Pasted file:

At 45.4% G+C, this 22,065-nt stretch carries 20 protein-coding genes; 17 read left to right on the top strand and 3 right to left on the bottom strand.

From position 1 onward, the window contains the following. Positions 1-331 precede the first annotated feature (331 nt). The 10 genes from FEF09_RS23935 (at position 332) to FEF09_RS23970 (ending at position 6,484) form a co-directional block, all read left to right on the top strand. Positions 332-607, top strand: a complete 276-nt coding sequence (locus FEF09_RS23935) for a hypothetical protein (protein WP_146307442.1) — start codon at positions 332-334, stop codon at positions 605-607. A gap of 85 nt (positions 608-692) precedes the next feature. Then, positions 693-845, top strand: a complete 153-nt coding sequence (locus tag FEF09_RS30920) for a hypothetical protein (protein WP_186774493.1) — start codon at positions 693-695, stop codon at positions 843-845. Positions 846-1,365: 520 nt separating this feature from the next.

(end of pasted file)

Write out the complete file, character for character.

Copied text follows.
At 45.4% G+C, this 22,065-nt stretch carries 20 protein-coding genes; 17 read left to right on the top strand and 3 right to left on the bottom strand.

From position 1 onward, the window contains the following. Positions 1-331 precede the first annotated feature (331 nt). The 10 genes from FEF09_RS23935 (at position 332) to FEF09_RS23970 (ending at position 6,484) form a co-directional block, all read left to right on the top strand. Positions 332-607, top strand: a complete 276-nt coding sequence (locus FEF09_RS23935) for a hypothetical protein (protein WP_146307442.1) — start codon at positions 332-334, stop codon at positions 605-607. A gap of 85 nt (positions 608-692) precedes the next feature. Then, positions 693-845, top strand: a complete 153-nt coding sequence (locus tag FEF09_RS30920) for a hypothetical protein (protein WP_186774493.1) — start codon at positions 693-695, stop codon at positions 843-845. Positions 846-1,365: 520 nt separating this feature from the next.